A Labor of Love: Nordic Breads’ Finnish Ruis

“Discover the Power of Rye!” reads the bread’s package label, and we can’t help but wonder if there is more than meets the eye to this rustic, modest loaf.

Finnish ruis Facebook

By looks alone, Nordic Breads’ Finnish Ruis (whole-grain rye bread) is completely innocuous. Round and flat, like a large compact disc or giant flattened bagel, it exhibits a deep russet coloring and flour-dusted finish. You can find Ruis piled in teetering stacks at the Union Square Greenmarket, neatly parceled at Whole Foods or tucked into the breadbasket of Boulud.

“Discover the Power of Rye!” reads the bread’s package label, and we can’t help but wonder if there is more than meets the eye to this rustic, modest loaf.

Our inkling would be correct. A deeply rooted history, vibrant folklore and pure, gritty taste are wholly concealed inside the rye’s constituents.

Rye’s ability to thrive under poor soil conditions and cold temperatures has long made it a staple of the Scandinavian diet. Coupled with the sustainable, nutritious qualities of Ruis (it boasts 100 percent whole grain, four times the soluble fiber of wheat and low-gluten content), the bread’s livelihood can actually be traced back all the way to the Stone Age, ergo Nordic Bread’s ancient Finnish folklore adage, “Ruis puts power in the wrists.”

From grain to grocery, Nordic Breads’ Finnish Ruis is truly an unfeigned labor of love. To master the art of fermented rye, founder Simo Kuusisto traveled to rural Finland and apprenticed its craft. To grow the Finnish rye locally, Simo transported the seeds to the Finger Lakes region of New York, where they thrive organically. And to authentically rise the Ruis, he uses a sourdough leavener called juuri that has been preserved, fed and reused by Finnish bakers over dozens of generations.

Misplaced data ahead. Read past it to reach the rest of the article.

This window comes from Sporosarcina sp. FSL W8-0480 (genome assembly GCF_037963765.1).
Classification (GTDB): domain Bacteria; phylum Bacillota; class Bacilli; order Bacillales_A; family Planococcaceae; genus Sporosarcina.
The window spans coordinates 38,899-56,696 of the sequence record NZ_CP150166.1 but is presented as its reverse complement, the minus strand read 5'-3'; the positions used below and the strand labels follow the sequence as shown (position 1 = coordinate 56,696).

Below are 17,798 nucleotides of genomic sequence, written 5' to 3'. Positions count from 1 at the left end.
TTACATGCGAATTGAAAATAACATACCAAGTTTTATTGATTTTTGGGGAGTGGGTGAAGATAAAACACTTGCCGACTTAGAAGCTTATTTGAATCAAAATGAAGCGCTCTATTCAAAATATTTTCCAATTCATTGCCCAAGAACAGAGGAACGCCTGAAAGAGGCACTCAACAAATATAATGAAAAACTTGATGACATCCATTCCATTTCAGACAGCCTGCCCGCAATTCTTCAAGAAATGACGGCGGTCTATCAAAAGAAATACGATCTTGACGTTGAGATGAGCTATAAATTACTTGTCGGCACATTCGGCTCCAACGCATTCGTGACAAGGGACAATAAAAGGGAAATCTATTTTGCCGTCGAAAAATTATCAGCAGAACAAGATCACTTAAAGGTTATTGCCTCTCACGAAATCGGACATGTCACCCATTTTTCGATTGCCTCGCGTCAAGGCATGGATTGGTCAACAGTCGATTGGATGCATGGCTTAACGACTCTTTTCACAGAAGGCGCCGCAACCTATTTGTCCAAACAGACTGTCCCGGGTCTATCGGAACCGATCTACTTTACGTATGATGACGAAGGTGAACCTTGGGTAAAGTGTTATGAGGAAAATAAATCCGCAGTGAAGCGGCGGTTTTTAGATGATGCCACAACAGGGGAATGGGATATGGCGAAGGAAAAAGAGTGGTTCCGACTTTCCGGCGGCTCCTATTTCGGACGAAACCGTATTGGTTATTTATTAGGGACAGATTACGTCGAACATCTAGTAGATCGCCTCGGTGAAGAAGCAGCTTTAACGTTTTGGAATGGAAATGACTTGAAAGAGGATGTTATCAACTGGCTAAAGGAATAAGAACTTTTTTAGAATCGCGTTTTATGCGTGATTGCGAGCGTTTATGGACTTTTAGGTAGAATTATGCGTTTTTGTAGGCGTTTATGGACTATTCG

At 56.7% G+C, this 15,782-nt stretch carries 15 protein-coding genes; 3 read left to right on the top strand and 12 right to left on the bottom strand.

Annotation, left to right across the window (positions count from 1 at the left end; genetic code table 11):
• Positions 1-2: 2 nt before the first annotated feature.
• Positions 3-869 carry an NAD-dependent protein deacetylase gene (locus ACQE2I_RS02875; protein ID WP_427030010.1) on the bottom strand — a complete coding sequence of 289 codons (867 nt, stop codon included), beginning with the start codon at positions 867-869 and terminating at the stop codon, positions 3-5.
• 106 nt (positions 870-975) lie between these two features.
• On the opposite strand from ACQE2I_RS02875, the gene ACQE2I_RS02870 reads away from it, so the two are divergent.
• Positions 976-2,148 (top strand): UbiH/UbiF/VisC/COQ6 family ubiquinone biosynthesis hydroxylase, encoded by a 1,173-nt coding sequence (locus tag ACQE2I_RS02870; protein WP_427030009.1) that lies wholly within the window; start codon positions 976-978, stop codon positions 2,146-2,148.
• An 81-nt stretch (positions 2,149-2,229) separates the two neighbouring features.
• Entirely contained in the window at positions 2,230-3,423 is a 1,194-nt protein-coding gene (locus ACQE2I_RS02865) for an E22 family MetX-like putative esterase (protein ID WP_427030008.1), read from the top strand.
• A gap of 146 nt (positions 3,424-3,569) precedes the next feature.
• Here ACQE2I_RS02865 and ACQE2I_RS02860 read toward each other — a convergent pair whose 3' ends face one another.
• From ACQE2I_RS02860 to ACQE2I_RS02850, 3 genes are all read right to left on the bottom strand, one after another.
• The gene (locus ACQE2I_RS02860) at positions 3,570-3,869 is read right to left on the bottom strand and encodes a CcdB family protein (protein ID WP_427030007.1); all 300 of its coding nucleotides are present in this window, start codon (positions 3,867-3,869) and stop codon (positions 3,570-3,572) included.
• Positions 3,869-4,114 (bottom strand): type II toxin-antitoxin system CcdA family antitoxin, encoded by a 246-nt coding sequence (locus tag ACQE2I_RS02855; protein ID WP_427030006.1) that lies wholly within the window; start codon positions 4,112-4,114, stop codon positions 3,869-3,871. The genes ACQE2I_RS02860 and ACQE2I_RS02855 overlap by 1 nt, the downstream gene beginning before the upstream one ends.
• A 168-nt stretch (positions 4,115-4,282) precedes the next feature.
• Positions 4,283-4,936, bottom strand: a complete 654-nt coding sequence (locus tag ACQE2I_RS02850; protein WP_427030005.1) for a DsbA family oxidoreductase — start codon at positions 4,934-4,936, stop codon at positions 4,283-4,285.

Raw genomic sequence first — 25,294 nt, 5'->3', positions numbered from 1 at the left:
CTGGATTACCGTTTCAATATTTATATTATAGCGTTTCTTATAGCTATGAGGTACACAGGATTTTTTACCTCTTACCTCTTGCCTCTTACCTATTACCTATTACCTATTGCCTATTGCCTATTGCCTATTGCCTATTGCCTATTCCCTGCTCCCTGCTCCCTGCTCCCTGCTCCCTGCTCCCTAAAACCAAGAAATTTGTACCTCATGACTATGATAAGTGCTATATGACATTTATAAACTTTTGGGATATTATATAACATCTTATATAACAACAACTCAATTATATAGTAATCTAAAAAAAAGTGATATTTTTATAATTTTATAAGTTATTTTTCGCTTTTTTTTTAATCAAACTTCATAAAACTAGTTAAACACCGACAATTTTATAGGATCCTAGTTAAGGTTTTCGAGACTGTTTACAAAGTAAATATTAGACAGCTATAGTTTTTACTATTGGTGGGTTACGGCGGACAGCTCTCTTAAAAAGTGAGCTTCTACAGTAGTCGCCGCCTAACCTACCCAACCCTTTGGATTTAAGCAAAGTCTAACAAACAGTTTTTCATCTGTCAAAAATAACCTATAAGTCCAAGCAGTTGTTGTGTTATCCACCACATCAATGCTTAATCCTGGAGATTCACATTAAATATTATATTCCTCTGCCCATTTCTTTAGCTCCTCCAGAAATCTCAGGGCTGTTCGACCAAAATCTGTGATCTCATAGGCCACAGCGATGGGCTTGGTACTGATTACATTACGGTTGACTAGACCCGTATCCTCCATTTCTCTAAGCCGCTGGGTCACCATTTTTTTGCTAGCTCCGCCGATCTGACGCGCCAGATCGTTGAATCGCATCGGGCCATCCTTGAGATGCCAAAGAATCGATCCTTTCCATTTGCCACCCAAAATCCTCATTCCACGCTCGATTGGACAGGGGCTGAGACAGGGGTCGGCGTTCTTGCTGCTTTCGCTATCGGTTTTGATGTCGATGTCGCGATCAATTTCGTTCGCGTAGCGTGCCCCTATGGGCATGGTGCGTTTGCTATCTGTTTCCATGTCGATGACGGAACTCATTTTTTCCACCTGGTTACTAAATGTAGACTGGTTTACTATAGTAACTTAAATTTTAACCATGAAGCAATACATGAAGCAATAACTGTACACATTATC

Grainy and complex like an extremely hoppy beer, the loaf is dense, wholesome and slightly sour. Its rustic disposition and hearty confidence are proof that Simo has truly succeeded in re-creating this Nordic heirloom on new turf. And his next project, a malted rye, will be just as deeply entrenched in Scandinavian heritage as the Ruis.

The malted rye will be darker in color with a sweet, complex flavor profile; think ambrosial and festive for the winter months. Like all of Simo’s culinary endeavors, the malted is steeped in tradition, garnering inspiration from his favorite Finnish dessert, a rich malted-rye pudding served with heavy cream. In Finland, the malting process (or imellyttäminen) is common in traditional winter holiday dishes, bequeathed from a time when sugar was a winter scarcity, making malting the only way to sweeten foods.

Today, malting is strongly associated with beer brewing. But the potential to produce flavor intricacies and unrefined sweetening upon baking lends an attractive option for bread bakers as well. By far, the most commonly malted grain is barley, but rye malt is becoming increasingly popular to brew — and if Simo has anything to do with it; to bake bread, too.

So, what exactly is malting? In short, malting is the biochemical reaction of converting starches into sugar. Three key steps, each with specific temperature, moisture and time requirements, ensure a successful malt.

The malting process is fundamentally the same for all grains, but rye requires specific modifications to accommodate its delicate nature. A thin bran layer increases rye’s absorbency, mandating less water and faster steeping and kilning time than barley. (If over-steeped, the rye becomes mushy and inhibits germination.) Lack of a protective outer layer also increases its susceptibility to breakage during germination. It may be for these reasons that Simo has yet to find a malted rye in the United States akin to the kind he likes in Finland.

Ideally, Simo would like to bake his bread with malted rye syrup, dried malted rye grain that is cooked down until it forms a thick liquid. An unrefined sweetener, malt syrup is digested slowly; gentle on blood sugar levels. While searching for the perfect malt, Simo’s malted rye bread will remain a work in progress — but always, a labor of love; this one especially sweet.

Newsletter

Categories

Tags

A copywriter by day and food blogger by night, Rachel loves to cook and to gush about it...hence the title of her blog, Kvell in the Kitchen. A self-proclaimed vegivore, Slow Food chapter founder and nutritionist's daughter, you can find her eating kale over cupcakes any day. Rachel's mantra: cook, kvell, write, repeat!